HOW ARE BUSINESSES RESPONDING TO SKILLS GAPS?
For 12 years, Global Knowledge has been conducting a Skills and Salary survey. Over a decade of insight allows us to see the trends and cycles, helping us predict the training landscape. It’s clear that 2020 is going to be a year where commitment to skills development may separate the wheat from the chaff.
Skills shortages aren’t a new thing but, with more than 40% of decision-makers saying their company doesn’t offer formal training opportunities, it’s hard to see how those organisations will meet their goals. How can a company infuse its team or department with necessary skills or manage the talent shortages that are industry wide, without backing from the business?
Training existing employees reduces the need to increase headcount and it’s a popular way to invest in people. Employees who believe their company isn’t investing in their development are more likely to leave for other job opportunities.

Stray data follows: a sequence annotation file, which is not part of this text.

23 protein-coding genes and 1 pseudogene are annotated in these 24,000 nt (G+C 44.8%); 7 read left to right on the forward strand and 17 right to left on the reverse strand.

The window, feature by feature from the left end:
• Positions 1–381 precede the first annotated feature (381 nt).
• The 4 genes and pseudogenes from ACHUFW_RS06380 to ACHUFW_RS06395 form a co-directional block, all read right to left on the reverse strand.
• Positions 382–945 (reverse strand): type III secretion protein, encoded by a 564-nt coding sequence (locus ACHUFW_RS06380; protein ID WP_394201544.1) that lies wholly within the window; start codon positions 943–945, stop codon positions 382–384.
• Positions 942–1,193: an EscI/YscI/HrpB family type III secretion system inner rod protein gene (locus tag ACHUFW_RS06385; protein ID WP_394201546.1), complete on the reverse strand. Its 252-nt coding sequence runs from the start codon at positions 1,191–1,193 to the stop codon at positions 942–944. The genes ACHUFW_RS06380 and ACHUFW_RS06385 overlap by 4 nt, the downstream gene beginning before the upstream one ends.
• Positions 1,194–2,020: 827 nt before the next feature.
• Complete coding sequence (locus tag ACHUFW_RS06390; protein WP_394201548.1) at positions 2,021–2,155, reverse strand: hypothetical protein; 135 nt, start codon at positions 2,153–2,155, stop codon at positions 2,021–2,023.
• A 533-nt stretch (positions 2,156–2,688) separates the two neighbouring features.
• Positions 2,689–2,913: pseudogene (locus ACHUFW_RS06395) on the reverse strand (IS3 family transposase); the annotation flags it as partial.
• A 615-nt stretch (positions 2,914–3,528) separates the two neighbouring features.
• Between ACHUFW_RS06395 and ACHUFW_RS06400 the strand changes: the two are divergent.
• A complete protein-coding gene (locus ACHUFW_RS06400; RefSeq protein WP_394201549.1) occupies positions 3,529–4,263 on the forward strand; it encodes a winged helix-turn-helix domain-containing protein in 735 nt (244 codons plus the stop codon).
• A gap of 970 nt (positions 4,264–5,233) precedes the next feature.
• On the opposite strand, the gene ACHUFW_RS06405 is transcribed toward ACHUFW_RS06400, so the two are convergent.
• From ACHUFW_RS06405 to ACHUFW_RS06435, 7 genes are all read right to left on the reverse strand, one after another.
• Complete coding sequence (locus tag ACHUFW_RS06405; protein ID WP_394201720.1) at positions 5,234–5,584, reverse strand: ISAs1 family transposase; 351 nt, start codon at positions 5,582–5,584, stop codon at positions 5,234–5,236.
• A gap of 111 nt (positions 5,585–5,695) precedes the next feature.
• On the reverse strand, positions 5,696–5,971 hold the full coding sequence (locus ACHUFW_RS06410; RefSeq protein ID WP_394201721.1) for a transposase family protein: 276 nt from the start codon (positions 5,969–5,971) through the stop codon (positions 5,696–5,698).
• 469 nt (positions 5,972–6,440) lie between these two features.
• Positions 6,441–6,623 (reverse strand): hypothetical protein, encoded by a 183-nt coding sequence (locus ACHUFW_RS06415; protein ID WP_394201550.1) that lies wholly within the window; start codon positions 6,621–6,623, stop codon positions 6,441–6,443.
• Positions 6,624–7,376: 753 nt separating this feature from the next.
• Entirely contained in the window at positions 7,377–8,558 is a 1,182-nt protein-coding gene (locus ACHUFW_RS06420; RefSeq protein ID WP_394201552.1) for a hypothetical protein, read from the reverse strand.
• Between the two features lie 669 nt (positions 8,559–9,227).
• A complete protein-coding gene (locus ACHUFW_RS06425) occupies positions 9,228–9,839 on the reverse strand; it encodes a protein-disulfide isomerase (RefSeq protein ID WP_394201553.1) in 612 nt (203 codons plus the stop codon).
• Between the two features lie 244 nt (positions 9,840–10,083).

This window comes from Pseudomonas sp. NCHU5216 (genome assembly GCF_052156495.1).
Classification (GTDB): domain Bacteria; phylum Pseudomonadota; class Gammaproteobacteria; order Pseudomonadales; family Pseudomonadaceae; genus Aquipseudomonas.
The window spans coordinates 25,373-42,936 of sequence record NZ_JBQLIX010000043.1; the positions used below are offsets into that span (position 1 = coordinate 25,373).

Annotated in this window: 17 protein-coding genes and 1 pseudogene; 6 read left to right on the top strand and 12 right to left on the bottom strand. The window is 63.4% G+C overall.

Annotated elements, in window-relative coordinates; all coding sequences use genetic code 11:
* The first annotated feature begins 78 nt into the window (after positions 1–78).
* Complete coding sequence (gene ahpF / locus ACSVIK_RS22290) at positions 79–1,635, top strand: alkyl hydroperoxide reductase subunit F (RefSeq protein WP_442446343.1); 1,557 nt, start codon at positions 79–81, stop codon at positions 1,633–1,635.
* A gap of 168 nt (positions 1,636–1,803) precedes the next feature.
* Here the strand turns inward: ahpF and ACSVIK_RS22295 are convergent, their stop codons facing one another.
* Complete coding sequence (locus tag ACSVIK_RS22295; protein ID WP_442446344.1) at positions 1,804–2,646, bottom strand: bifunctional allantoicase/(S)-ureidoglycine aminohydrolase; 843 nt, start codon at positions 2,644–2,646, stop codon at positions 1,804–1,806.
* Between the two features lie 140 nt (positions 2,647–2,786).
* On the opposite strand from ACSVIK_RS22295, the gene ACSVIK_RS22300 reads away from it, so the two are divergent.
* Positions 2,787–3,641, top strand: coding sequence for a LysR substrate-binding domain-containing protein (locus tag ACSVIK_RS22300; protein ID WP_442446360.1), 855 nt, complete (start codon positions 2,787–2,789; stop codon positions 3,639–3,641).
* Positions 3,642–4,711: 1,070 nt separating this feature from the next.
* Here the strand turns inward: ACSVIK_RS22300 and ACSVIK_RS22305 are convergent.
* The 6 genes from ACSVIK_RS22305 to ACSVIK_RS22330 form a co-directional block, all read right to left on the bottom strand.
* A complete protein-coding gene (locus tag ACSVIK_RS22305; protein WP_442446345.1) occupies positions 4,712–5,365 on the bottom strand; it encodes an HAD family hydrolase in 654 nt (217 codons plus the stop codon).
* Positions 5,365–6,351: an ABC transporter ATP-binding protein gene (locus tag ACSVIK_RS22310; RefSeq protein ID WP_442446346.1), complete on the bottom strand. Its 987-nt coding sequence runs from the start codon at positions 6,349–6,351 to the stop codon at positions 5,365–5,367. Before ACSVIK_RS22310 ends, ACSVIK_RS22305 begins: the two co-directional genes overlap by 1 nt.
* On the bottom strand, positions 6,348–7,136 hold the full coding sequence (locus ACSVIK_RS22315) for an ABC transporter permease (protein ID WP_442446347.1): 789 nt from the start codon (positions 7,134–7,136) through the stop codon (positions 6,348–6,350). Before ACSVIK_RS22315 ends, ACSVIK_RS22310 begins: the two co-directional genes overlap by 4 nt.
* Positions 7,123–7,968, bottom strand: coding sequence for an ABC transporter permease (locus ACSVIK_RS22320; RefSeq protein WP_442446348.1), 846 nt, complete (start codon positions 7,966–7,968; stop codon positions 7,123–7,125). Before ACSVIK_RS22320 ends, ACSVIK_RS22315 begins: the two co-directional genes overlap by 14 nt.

But training isn’t seen as the only solution, according to our survey. 15% of decision makers say they will hire outside contractors for their skills needs, while 15% plan to hire full-time employees. Most surprisingly, 19% of IT decision-makers say they have no plan to address skills gaps, ignoring skills shortages and hoping they will go away. Maybe it’s the lack of available budget or confusion about where to start.
IT skills gaps are up 155% in three years in large part because decision-makers are struggling to find qualified job candidates. Are they sticking too rigidly to prerequisites that are no longer appropriate? Perhaps requiring a degree isn’t necessary, when you can take on a committed, talented candidate and support them through a Degree-Level apprenticeship?
Many of the technologies that companies are implementing, upgrading and building their competitive edge with, such as cloud computing and AI, evolve from year to year, so an ongoing plan for updating skill sets is vital. And, fortunately, it’s not just the technology that’s transforming, the learning opportunities are too. The variety of available training – formal, self-study, mentoring, classroom, virtual – meets the needs of the wide range of professionals looking to keep up with their industries. A strategy is only as good as the people who implement it. Without the skills in place, the best-laid plans are destined to hit a wall.